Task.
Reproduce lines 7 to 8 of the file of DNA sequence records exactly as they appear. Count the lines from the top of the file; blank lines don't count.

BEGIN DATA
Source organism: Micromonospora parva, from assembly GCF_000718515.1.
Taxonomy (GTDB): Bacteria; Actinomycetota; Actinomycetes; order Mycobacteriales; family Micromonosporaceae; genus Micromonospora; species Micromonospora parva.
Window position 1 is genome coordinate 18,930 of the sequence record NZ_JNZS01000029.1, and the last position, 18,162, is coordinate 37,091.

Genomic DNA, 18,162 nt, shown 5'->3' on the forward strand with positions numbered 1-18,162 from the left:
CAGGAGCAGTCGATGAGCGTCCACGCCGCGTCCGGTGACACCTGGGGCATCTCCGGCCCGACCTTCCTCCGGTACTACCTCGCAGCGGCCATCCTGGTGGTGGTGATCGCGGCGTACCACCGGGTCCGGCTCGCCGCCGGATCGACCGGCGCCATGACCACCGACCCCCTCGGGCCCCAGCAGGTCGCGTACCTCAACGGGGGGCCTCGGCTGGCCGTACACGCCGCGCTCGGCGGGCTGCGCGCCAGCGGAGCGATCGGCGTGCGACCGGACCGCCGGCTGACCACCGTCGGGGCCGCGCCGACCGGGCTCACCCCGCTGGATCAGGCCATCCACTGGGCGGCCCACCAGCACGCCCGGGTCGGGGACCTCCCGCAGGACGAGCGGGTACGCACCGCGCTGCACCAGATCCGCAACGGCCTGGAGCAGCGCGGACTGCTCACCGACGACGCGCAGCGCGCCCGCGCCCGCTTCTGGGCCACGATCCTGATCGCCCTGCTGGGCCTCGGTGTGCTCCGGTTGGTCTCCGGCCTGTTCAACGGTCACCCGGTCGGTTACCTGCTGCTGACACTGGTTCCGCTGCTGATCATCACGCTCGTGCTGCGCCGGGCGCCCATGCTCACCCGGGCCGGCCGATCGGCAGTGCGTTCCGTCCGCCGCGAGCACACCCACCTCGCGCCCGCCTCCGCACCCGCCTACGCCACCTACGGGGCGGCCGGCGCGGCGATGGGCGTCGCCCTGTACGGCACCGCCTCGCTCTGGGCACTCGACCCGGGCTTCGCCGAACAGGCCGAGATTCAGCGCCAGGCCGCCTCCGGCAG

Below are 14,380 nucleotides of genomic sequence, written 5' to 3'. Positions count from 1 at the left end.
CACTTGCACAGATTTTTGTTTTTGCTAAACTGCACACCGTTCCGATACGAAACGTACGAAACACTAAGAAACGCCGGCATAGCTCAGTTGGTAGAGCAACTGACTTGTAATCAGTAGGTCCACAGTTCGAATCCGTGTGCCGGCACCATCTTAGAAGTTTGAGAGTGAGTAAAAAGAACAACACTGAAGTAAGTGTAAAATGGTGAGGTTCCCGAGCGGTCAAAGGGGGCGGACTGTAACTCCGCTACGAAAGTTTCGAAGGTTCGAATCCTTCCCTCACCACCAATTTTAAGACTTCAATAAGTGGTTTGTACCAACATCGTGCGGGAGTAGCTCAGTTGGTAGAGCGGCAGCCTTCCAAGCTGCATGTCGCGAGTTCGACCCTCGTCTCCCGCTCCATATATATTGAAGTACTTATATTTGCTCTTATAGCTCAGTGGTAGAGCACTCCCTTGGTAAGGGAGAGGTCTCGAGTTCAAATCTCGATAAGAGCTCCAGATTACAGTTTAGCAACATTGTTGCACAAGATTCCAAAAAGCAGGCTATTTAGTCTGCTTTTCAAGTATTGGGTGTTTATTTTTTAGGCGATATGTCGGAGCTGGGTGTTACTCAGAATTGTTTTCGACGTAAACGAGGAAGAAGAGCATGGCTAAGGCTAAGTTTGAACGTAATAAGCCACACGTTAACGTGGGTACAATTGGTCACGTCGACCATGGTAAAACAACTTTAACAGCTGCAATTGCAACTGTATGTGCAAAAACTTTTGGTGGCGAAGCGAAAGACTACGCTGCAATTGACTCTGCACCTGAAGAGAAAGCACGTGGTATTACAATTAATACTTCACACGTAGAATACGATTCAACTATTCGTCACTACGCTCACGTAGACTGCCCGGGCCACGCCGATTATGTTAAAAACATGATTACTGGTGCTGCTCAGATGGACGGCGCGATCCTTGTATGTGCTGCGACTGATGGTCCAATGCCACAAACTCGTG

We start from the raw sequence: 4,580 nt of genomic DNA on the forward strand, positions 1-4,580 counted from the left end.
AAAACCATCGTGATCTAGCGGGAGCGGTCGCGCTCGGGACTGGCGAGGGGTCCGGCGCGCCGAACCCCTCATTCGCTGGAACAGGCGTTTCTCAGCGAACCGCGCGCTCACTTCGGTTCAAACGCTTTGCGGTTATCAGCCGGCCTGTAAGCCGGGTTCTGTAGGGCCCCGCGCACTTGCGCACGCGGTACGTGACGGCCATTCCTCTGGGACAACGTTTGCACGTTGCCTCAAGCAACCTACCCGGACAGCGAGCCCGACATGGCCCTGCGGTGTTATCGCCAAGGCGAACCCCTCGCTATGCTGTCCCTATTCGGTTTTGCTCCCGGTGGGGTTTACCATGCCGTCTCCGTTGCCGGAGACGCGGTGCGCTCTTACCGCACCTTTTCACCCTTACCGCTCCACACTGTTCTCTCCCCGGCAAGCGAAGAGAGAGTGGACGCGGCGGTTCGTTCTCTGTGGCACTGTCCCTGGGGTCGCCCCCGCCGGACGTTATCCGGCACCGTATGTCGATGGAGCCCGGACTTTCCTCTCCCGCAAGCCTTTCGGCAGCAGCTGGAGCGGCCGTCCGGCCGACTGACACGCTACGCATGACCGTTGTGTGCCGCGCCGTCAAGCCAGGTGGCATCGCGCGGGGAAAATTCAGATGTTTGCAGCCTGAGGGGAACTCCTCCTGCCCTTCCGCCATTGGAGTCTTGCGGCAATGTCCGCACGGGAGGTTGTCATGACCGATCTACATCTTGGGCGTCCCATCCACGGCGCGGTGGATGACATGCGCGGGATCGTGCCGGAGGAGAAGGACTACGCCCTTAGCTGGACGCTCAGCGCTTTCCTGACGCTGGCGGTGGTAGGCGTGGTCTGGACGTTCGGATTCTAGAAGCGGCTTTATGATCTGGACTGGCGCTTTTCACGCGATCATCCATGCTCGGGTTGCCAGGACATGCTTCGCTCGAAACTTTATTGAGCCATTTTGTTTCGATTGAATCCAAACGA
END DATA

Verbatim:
CACTTGCACAGATTTTTGTTTTTGCTAAACTGCACACCGTTCCGATACGAAACGTACGAAACACTAAGAAACGCCGGCATAGCTCAGTTGGTAGAGCAACTGACTTGTAATCAGTAGGTCCACAGTTCGAATCCGTGTGCCGGCACCATCTTAGAAGTTTGAGAGTGAGTAAAAAGAACAACACTGAAGTAAGTGTAAAATGGTGAGGTTCCCGAGCGGTCAAAGGGGGCGGACTGTAACTCCGCTACGAAAGTTTCGAAGGTTCGAATCCTTCCCTCACCACCAATTTTAAGACTTCAATAAGTGGTTTGTACCAACATCGTGCGGGAGTAGCTCAGTTGGTAGAGCGGCAGCCTTCCAAGCTGCATGTCGCGAGTTCGACCCTCGTCTCCCGCTCCATATATATTGAAGTACTTATATTTGCTCTTATAGCTCAGTGGTAGAGCACTCCCTTGGTAAGGGAGAGGTCTCGAGTTCAAATCTCGATAAGAGCTCCAGATTACAGTTTAGCAACATTGTTGCACAAGATTCCAAAAAGCAGGCTATTTAGTCTGCTTTTCAAGTATTGGGTGTTTATTTTTTAGGCGATATGTCGGAGCTGGGTGTTACTCAGAATTGTTTTCGACGTAAACGAGGAAGAAGAGCATGGCTAAGGCTAAGTTTGAACGTAATAAGCCACACGTTAACGTGGGTACAATTGGTCACGTCGACCATGGTAAAACAACTTTAACAGCTGCAATTGCAACTGTATGTGCAAAAACTTTTGGTGGCGAAGCGAAAGACTACGCTGCAATTGACTCTGCACCTGAAGAGAAAGCACGTGGTATTACAATTAATACTTCACACGTAGAATACGATTCAACTATTCGTCACTACGCTCACGTAGACTGCCCGGGCCACGCCGATTATGTTAAAAACATGATTACTGGTGCTGCTCAGATGGACGGCGCGATCCTTGTATGTGCTGCGACTGATGGTCCAATGCCACAAACTCGTG

We start from the raw sequence: 4,580 nt of genomic DNA on the forward strand, positions 1-4,580 counted from the left end.